Judgment No. 2261
1. THE IMPUGNED DECISION IS SET ASIDE AND THE MATTER REFERRED BACK TO THE DIRECTOR-GENERAL FOR A NEW DECISION ON THE APPROPRIATE PENALTY ON THE FIRST CHARGE ONLY.
2. THE COMPLAINANT IS TO BE REINSTATED WITH FULL SALARY AND BENEFITS FROM THE DATE OF HIS DISMISSAL, 31 MAY 2000.
3. THE ORGANIZATION SHALL PAY HIM COSTS IN THE AMOUNT OF 2,000 EUROS.
Considerations 15 and 16
The complainant challenges a disciplinary measure of dismissal for misconduct based on the following three charges: (1) external commercial activities and misrepresentation, (2) disloyalty, and (3) insubordination. In the challenged decision, the Director-General refused to follow the Appeals Committee's recommendation to the effect that the three charges be dismissed and confirmed the dismissal, dealing in detail with the first charge. Although the Tribunal acknowledges that the evidence justifies the Director-General's position, it sets aside the impugned decision because "the Director-General entirely failed to give any reason whatsoever for disagreeing with the Committee's recommendations respecting the second and third charges". The Tribunal adds that "it is not for [...] itself [to] examine the evidence to find justification for the unmotivated decision of the Director-General. [...] Nor should it condone the organization's failure to bring the internal appeal process to a timely and proper conclusion effectively depriving the complainant of both his remedy and his employment for over three years. Accordingly, it will quash the penalty on the first charge only and refer the matter back to the Director-General for a new decision on the penalty after giving the complainant full opportunity to make representations."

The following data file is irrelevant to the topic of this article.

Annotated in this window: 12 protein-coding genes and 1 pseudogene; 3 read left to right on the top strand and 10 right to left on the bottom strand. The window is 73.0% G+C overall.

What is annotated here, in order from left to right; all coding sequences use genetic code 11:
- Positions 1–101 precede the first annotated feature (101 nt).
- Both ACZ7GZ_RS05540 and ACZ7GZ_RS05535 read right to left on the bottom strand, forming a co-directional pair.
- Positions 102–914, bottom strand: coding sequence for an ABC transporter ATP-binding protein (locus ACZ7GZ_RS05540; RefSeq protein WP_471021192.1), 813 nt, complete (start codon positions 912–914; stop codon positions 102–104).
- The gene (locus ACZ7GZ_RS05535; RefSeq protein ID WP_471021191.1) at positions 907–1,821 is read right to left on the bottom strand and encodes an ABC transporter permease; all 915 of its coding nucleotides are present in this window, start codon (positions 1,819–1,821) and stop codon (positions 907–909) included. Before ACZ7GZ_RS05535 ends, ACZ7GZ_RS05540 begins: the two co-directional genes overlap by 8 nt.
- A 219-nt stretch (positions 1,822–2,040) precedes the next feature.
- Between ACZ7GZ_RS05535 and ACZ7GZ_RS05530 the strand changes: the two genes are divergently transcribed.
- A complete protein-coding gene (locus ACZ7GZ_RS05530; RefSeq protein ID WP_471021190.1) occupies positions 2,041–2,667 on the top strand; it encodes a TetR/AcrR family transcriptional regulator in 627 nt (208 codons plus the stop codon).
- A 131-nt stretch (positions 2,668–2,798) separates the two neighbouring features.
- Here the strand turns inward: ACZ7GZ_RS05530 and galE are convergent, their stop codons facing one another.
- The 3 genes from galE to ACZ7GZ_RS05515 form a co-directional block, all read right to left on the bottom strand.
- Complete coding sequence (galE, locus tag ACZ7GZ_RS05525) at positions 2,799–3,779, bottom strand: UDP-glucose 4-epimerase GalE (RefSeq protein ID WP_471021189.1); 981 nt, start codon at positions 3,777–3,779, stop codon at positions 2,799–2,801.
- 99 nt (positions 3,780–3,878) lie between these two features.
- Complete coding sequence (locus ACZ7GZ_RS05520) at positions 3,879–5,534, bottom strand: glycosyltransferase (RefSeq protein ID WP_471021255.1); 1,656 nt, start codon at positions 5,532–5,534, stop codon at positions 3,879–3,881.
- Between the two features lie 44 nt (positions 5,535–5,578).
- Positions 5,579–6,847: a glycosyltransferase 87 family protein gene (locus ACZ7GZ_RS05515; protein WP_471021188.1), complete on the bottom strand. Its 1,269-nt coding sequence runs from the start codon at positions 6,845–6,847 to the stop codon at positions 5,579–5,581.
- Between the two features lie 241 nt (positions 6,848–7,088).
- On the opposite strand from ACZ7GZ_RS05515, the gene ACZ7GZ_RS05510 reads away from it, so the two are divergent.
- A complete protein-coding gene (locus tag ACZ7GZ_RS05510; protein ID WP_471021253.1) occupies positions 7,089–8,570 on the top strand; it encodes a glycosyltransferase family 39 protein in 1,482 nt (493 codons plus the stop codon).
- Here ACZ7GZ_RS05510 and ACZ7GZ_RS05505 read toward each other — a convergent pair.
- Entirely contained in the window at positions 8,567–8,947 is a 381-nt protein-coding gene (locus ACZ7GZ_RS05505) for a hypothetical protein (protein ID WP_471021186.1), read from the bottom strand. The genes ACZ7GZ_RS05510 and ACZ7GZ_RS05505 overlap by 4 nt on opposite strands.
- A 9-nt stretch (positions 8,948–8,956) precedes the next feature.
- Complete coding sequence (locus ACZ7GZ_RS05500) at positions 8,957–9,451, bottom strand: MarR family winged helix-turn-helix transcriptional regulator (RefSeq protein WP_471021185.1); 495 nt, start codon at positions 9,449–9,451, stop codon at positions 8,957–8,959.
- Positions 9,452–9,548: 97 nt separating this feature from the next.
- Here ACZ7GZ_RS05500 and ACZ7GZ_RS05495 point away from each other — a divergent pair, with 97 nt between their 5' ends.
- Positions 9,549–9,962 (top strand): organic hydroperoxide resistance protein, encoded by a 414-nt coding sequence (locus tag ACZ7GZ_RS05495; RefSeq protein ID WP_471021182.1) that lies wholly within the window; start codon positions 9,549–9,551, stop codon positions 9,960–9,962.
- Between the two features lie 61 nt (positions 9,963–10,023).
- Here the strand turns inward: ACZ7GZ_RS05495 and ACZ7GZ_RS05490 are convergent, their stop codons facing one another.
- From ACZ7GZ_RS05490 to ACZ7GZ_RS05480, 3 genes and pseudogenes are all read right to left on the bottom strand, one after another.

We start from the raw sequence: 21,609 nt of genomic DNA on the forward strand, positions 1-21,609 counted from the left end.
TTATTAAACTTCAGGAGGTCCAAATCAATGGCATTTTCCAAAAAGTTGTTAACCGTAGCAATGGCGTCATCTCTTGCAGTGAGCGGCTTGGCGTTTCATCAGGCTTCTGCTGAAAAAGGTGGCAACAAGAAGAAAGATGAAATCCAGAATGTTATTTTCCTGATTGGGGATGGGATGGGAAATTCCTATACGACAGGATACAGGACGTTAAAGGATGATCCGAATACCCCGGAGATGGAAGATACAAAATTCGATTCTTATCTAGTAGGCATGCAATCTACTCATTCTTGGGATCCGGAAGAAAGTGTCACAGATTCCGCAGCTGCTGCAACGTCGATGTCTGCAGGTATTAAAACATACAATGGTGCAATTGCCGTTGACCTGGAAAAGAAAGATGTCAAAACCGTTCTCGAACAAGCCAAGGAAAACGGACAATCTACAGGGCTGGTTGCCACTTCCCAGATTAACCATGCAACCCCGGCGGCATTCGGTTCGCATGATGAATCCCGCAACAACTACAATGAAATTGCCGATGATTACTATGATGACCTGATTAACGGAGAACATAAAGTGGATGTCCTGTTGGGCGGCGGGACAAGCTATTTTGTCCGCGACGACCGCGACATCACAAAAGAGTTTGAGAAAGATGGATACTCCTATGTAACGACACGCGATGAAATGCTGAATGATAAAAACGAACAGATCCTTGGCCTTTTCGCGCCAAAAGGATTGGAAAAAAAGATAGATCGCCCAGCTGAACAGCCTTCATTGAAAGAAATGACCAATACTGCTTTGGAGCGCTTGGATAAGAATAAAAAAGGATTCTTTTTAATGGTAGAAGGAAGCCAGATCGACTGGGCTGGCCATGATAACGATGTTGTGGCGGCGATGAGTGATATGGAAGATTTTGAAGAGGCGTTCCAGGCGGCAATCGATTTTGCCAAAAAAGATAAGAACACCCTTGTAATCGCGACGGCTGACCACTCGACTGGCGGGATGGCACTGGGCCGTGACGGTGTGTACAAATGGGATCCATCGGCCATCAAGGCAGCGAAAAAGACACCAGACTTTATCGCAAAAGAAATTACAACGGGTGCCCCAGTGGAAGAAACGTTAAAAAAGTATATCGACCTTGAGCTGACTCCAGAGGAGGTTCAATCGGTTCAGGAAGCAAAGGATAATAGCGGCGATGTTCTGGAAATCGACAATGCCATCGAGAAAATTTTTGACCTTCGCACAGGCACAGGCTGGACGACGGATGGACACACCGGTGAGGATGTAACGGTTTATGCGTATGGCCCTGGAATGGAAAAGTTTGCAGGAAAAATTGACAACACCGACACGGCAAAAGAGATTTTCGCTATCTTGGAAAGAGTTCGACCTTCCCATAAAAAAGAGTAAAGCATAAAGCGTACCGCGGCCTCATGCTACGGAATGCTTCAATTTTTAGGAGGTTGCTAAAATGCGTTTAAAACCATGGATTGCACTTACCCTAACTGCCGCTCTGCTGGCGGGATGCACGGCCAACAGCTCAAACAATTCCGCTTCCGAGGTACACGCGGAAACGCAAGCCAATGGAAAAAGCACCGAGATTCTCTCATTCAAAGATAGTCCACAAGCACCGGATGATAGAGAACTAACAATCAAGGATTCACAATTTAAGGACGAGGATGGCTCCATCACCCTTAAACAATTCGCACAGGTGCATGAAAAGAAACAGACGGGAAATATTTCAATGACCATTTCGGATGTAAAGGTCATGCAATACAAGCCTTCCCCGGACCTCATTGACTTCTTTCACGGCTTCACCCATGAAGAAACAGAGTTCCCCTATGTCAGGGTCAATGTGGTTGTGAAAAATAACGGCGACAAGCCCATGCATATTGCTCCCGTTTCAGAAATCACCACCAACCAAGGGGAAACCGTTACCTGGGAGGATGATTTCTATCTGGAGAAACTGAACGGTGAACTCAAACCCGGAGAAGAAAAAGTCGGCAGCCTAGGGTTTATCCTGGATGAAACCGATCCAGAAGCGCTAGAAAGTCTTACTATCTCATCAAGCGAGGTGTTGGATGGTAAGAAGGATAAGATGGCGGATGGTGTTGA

complaint allowed; complaint allowed in part; decision; duty to substantiate decision; internal appeals body; internal appeal; report; right of appeal; time limit; decision quashed; case sent back to organisation; right to reply; due process; organisation's duties; separation from service; termination; misconduct; conduct; concurrent employment; fitness for international civil service; insubordination; disciplinary measure; executive head; refusal
The complainant's submission that the punishment imposed by the Director-General was disproportionate now takes on added importance. The penalty of dismissal was upheld by him on the assumption that the appeals of all three charges were properly dismissed, but they were not. It is clear that the Director-General simply did not turn his mind to the question of whether or not the first charge alone justified the penalty of dismissal, the most serious punishment available. The Tribunal itself cannot impose a penalty but equally cannot allow a penalty to stand if it has manifestly been imposed on an erroneous assumption. Nor should it condone the Organization's failure to bring the internal appeal process to a timely and proper conclusion effectively depriving the complainant of both his remedy and his employment for over three years. Accordingly, it will quash the penalty on the first charge only and refer the matter back to the Director-General for a new decision on the penalty after giving the complainant full opportunity to make representations. Any penalty thus imposed is to take effect only from the date of the Director-General's new decision. The complainant must account for any outside earnings during the period of his reinstatement. In the circumstances, the Tribunal will not award any moral damages.
reinstatement; moral damages